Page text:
How Roofing Materials Work

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­When you think of a metal roof, you might have an image of a dilapidated old lean-to with a corrugated tin roof. Today's metal roofs, however, are a far cry from that image.

Today roofs are usually made of an asphalt/fiberglass combination or wood shingles. Some small, flat roofs are done with tar, while rubber is quickly becoming another easy roofing option. As people aim to live "greener" and find materials that require less maintenance and upkeep, new trends are emerging­ in the roofing industry. Though metal roofs can be expensive and require professional installation, they're becoming a popular roofing material choice because of their longevity. Aluminum and steel are the most common metals used for roofing, but you might even be able to get a copper roof. Either way, you certainly won't be stuck with corrugated tin -- today's metal roofing materials can be for­med to look like many other more traditional roofing materials, from Spanish tiles to slate [source: Vandervort].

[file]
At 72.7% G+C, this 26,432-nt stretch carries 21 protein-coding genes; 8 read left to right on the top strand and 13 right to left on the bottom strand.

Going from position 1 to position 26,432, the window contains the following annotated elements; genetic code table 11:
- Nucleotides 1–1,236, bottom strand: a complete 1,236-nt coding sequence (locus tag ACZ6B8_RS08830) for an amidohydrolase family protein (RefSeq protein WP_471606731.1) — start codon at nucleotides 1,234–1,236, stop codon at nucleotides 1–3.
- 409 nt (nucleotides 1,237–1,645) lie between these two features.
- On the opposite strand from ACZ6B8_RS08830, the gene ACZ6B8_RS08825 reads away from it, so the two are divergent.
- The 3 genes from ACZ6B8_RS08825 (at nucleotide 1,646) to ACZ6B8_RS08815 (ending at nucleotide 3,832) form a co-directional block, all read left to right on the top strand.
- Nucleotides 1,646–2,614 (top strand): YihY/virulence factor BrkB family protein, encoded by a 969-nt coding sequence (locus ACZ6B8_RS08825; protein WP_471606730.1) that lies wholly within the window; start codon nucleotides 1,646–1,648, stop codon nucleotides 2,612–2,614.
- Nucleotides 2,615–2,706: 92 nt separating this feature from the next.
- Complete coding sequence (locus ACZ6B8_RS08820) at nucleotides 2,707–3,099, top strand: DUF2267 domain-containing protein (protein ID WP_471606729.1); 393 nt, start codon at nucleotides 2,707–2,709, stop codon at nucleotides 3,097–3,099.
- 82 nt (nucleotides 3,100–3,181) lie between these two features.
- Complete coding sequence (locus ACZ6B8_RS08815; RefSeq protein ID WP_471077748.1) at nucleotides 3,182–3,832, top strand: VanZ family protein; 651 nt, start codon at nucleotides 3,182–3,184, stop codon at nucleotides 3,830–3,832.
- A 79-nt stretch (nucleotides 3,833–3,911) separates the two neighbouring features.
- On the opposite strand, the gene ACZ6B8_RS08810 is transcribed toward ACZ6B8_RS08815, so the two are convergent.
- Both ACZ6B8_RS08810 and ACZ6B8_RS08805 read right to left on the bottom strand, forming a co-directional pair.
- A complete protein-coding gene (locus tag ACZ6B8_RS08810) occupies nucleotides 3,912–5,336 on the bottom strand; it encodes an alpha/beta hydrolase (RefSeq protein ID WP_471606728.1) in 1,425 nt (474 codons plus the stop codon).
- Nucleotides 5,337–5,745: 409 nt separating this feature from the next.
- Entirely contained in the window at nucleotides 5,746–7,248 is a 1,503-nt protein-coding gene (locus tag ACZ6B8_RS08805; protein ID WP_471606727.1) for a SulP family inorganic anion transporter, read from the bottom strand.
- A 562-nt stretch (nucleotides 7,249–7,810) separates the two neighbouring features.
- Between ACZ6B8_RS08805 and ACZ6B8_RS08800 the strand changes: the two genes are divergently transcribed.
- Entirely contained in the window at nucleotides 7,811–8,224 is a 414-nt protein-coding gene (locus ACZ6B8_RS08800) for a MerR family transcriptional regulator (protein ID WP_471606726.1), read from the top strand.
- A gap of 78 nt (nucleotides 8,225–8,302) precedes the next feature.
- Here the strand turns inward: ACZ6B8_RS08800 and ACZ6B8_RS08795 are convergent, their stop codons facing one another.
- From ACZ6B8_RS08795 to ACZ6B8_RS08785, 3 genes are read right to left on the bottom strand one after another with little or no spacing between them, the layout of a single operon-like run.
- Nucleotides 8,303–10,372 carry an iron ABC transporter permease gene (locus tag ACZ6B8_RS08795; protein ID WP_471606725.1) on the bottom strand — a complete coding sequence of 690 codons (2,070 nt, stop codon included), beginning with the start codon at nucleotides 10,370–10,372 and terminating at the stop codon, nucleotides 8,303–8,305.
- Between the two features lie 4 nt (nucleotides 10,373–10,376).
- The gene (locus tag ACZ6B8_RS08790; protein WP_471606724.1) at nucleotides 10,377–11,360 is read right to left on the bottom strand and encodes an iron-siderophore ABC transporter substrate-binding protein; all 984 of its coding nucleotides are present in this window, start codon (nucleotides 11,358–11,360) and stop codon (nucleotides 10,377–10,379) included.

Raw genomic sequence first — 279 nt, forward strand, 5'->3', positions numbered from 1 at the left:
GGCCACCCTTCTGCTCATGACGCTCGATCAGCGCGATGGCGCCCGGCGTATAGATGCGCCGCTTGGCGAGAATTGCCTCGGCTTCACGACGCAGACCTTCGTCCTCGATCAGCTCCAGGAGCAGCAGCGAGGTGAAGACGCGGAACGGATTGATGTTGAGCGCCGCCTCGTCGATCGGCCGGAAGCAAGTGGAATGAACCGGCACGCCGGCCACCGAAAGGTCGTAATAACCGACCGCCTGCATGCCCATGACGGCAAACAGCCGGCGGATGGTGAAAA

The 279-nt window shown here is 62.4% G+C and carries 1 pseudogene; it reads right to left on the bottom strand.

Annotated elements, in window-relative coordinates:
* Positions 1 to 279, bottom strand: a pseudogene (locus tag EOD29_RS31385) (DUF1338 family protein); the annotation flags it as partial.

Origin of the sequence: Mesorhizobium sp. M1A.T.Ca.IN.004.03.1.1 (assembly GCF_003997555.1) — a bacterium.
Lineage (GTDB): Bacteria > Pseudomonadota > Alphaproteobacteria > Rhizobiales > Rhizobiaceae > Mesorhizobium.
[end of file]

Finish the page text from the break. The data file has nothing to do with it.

­Metal roofs are also becoming increasingly popular because of their fire-resistance. They're also lightweight and reflect the sun, which can help lower summer cooling bills -- a nice added bonus. And although metal roofs often require professional installation, they're still easier and quicker to install than traditional roofs [source: Vandervort]. One drawback, though -- metal roofs are supposed to be long-lasting, but if you do have to make any modifications or repairs, it can be more difficult than it is with traditional roofing materials.

In this article we'll explain metal roofing materials, as well roofing underlayment materials. Grab your hard hat and read on to find out about the five main types of materials used in metal roofing.